There is ample evidence in the literature of the importance of the school principal in achieving desirable outcomes in their schools.
Across six rigorous studies estimating principals’ effects using panel data, principals’ contributions to student achievement were nearly as large as the average effects of teachers identified in similar studies. Principals’ effects, however, are larger in scope because they are averaged over all students in a school, rather than a classroom. (Grissom et al., 2021)
Shepherd-Jones and Salisbury-Glennon (2018) looked at the influences different leadership styles have upon teacher motivation. Their findings were that teacher motivation and, subsequently, the student experience in class were impacted by the perceptions of the principal’s competency.
The logical next questions to ask are: What is the nature of this effect? What kind of principal? What beliefs, attitudes and behaviors must the leader have to suit the role and the realities of the institutions they are to lead in a modern context? How might the principal construct their role and use their time to best effect in the 21st century? The literature is beginning to describe such an individual; how they perceive themselves and how they understand the communities they are to lead.
Education is undergoing a period of sustained change:
[T]the ways we work are changing, the ways we think are altering and the tools we use in our employment are almost unrecognizable compared to those that existed 50 years ago. We can anticipate even more of a shift in another 50 years. As global economies move to the trade in information and communications, the demands for teaching new skills will require an educational transformation of a similar dimension to that which accompanied the shift from the agrarian to the industrial era. (Griffin et al., 2012, Ch1)
The shift is from a paradigm of traditional skills and compliance to positional authority, to a focus on so-called 21st century skills and more adaptable behaviors. Table 1 provides one formulation of 21st century skills.
In addition to the traditional skills such as numeracy and literacy:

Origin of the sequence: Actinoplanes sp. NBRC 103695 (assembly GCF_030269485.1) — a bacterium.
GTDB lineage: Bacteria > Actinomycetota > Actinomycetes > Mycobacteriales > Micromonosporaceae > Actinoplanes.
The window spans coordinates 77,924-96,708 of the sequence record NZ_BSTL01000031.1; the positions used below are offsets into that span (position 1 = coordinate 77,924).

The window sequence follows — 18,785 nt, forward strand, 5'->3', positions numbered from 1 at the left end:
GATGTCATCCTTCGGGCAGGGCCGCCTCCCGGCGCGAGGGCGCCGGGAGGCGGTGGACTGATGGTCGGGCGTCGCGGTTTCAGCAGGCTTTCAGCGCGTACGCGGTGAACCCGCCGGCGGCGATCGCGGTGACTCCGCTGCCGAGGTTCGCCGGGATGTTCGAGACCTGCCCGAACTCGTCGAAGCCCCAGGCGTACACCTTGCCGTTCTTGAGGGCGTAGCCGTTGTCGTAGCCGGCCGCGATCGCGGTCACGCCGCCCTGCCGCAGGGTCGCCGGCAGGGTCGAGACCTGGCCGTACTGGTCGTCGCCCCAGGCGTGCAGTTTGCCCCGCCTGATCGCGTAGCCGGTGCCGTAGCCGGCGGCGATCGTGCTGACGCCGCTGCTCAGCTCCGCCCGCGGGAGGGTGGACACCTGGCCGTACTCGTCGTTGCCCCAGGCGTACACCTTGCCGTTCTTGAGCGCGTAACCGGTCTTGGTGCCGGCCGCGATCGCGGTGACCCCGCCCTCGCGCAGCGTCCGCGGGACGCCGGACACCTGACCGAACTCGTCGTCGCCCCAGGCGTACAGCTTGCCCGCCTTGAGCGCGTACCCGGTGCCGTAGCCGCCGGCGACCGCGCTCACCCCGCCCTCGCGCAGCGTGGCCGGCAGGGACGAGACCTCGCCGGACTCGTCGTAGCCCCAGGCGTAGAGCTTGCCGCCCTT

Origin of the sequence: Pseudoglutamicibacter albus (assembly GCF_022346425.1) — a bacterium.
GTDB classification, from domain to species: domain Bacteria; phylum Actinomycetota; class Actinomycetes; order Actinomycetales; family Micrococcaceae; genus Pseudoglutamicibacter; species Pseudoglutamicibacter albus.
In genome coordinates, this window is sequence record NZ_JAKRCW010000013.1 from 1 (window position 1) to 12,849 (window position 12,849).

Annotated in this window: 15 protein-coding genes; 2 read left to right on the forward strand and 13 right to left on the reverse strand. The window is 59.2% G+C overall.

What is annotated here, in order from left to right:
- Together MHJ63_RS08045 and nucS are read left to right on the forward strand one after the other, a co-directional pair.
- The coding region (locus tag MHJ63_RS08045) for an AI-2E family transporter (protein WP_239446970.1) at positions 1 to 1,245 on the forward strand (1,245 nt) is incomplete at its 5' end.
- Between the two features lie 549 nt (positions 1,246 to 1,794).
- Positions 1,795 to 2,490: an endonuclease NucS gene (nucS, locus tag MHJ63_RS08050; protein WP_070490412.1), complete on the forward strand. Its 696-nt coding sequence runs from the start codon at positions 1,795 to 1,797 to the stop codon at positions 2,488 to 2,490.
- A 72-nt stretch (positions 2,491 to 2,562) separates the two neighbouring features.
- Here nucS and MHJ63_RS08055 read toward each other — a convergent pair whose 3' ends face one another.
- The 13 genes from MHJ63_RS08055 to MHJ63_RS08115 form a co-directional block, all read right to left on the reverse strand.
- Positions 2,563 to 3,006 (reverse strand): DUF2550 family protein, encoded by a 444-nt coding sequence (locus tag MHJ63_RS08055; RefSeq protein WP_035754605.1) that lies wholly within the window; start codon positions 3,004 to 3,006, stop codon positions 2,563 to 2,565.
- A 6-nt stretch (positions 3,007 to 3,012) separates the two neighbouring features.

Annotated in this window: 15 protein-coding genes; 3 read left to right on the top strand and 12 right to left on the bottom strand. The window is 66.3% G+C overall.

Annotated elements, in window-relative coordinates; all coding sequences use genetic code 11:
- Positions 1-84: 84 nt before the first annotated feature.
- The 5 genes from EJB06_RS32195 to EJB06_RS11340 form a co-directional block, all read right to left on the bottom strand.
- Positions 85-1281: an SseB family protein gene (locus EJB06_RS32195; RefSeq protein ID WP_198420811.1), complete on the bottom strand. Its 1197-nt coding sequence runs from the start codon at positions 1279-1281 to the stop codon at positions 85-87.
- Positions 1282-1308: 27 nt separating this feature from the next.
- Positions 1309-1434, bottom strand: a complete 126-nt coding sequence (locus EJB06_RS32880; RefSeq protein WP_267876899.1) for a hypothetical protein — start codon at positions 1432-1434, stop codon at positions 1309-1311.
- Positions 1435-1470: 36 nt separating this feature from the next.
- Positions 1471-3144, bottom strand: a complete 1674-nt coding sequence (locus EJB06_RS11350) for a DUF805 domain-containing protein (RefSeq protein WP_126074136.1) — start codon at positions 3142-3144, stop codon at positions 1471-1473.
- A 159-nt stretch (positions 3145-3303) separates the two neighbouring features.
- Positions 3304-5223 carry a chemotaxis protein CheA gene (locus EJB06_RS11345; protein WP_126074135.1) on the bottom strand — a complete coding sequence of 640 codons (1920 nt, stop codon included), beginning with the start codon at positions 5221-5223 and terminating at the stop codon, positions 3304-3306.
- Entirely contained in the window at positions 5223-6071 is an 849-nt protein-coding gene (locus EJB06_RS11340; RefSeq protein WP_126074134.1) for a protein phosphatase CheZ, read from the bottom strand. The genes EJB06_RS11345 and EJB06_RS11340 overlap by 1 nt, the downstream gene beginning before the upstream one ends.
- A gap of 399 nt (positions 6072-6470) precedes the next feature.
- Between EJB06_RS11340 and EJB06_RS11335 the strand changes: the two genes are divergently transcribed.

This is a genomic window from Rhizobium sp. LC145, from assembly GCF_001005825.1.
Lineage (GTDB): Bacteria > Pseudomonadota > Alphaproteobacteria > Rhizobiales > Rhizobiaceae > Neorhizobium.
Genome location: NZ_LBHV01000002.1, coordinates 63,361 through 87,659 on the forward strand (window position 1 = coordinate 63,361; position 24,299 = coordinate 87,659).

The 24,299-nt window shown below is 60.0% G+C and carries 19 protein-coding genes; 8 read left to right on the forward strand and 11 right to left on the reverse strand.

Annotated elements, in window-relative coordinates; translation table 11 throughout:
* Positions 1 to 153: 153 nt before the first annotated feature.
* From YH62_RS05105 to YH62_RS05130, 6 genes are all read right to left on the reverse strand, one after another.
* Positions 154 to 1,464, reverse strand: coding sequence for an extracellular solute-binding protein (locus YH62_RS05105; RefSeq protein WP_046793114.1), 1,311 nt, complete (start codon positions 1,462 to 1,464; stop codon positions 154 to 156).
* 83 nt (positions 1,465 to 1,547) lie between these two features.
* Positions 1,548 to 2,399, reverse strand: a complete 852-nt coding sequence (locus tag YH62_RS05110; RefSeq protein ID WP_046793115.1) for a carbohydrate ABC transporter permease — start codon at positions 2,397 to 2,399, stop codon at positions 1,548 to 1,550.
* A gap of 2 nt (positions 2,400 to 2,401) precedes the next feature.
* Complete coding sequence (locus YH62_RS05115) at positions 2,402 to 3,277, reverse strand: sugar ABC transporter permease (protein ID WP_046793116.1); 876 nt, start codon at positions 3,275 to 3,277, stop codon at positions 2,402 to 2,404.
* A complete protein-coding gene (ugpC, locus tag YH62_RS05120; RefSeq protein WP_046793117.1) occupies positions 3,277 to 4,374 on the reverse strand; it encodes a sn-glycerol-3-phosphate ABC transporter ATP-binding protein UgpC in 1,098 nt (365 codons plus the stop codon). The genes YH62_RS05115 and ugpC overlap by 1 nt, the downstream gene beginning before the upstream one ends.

“success lies in being able to communicate, share, and use information to solve complex problems, in being able to adapt and innovate in response to new demands and changing circumstances, in being able to marshal and expand the power of technology to create new knowledge, and in expanding human capacity and productivity.” (Binkley et al., 2012, Ch2)
School principals lead schools. The skills needed to steer the complex organizations which are our schools go well beyond the ability to “look the part” and command respect. Principals in schools exhibit many different traits, employ an array of leadership behaviors and in some ways are spoiled for choice in how they plot a course for the betterment of their school communities, the students, the teachers, and their families.
Given the changing context referred to above, are there now styles of leadership that are more suited to the emerging future than others and what might those styles be, or at least what might be some of their key characteristics?
Thus, the key research question is “Have these changes in desired student outcomes led to some principal attributes among different leadership styles being more preferred than others?” If so, can we draw any conclusions about what principal behaviors are better adapted to current and future circumstances?
To begin to grapple with this question, a first step is to answer the question: do different leadership styles suit different contexts? One researcher (Cascadden, 1996) suggests different leadership styles may suit different school contexts:
Coming from private schools, where stakeholder groups tend to be more homogeneous, the researcher felt that school leaders should be directive, philosophic, visionary leaders—people who articulate a specific vision and help the organization rally around that vision. However, now, the researcher feels that public schools may not be best served by visionary leadership, but rather by democratic leadership. Public schools serve a much more heterogeneous community, and the leaders of these schools must be aware of balancing their own visions of what public education ought to be like with the visions of others. (Cascadden, 1996, p. 162)
A review of the relevant literature reveals that there are distinct and different leadership styles adopted by principals; often informed by personal preference more than anything else. The changing role of the principal and the demands upon their time and energy mean that principals may not have the opportunity to consider the purpose of their role (Botha, 2004). Indeed, there is no clear consensus about the role and the most effective methods to employ to be good at it.
For the purposes of this study, there were six clearly identified leadership styles which cover the spectrum of leadership approaches for principals identified in the literature. Other ways of covering this spectrum were also considered but were discarded in favor of the current approach. The six distinct styles are recognizable by belief, attitude, approach and ultimately outcome. Each style can be ascribed certain attributes which may be measured for their relative effectiveness. The chosen approach to answer the key research question has been to review the different leadership styles and to draw from them this series of representative attributes, which in turn, formed the basis of a survey to elicit from a range of teachers, students and school leaders, which attributes are preferred. This framework provided a coherent series of questions eliciting discerning responses from participants.